Web Standards

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Web Standards are the ‘grammar’ of the Internet – they define how HTML works, and how web browsers understand it. Because web browsers can handle pages with poor grammar, even errors, the vast majority of web sites do not follow web standards, and will not validate using the W3C validation tools. However, most of us know that problems with websites often occur across different browsers – a site will work properly in one browser, and fall apart in another. This is because different browsers will deal with poor HTML differently.

Why Web Standards Matter to You

You will save money:

You will provide a much better site to your stakeholders.

Why PXI embraced standards-based design

Technical Details

There are, broadly, two kinds of programming languages used by web sites, client side languages and server-side languages. Server side languages (like perl or PHP) are programs that run on the web server itself, and are used to access databases, run content-management systems, and process information. Client-side languages are programs that are sent to the viewers computer, and processed by their web browser. HTML is the most familiar example.

HTML is what is know as a ‘markup language’, a set of coding standards that, when included in a document, can be used by web browsers to display the document according to the author’s intent. All browsers know how to understand HTML, though different browsers sometimes interpret it slightly differently. This is because the vast majority of HTML on the Internet today does not conform to the coding standards in the actual specifications of the language. Standards are kind of like proper spelling and grammar – they are needed to ensure everyone can understand exactly what is meant.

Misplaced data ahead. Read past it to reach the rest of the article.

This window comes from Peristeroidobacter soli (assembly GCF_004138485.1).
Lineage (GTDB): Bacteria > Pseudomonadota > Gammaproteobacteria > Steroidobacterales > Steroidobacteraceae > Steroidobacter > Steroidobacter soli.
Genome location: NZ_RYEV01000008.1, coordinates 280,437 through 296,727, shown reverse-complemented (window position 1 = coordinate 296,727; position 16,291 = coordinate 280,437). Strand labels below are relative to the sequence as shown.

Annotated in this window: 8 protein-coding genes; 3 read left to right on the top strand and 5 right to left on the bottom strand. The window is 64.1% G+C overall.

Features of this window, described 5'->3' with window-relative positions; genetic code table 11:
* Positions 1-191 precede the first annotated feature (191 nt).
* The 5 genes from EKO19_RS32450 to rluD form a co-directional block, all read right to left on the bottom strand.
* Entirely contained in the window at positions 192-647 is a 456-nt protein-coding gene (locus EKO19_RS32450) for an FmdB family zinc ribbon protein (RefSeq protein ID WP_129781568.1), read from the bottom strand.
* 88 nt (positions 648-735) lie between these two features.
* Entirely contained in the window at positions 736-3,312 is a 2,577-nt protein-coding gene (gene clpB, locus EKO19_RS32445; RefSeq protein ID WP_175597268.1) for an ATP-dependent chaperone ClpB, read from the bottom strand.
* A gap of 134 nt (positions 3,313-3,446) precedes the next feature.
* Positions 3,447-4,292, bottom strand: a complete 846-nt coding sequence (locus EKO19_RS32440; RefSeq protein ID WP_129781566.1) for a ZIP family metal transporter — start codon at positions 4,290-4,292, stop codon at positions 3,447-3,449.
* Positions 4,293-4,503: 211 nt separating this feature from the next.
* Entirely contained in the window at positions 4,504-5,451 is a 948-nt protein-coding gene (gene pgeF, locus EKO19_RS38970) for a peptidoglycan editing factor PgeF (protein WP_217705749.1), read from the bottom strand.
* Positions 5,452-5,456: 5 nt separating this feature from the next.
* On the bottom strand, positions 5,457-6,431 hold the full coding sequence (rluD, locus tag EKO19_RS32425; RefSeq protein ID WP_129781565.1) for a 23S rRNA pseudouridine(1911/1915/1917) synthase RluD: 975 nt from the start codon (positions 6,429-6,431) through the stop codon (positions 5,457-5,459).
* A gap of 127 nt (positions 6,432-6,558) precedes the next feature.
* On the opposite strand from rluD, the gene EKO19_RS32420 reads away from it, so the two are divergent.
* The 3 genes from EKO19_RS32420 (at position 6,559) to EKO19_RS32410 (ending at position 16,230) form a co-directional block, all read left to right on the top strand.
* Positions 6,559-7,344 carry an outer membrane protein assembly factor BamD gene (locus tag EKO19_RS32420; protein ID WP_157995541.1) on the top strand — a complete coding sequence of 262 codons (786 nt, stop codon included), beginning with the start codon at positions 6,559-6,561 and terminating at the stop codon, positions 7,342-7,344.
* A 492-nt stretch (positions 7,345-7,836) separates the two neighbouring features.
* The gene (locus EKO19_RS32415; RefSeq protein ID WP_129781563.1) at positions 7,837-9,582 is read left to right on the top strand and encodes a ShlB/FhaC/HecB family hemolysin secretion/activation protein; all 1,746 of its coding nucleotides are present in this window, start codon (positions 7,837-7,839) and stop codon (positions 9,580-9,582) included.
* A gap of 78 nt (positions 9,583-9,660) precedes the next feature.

XHTML 1.0 is a current stanard from the W3C that we follow. It’s a lot like HTML 4, but because it is XML based, it requires a little more rigour. XHTML, by deprcating some elements, encourages further is the separation of design from content. XHTML uses stylesheets (CSS) to define the way a document will look, and clear, simple HTML markup to define the actual content. From a design perspective, XHTML encourages us to keep our pages simple, fast and light, with a minimum of graphic and coding excess. Pages that were once 300 lines long can be written in 50 lines. Text is coded as actual text, not littered with font tags and layout tables.

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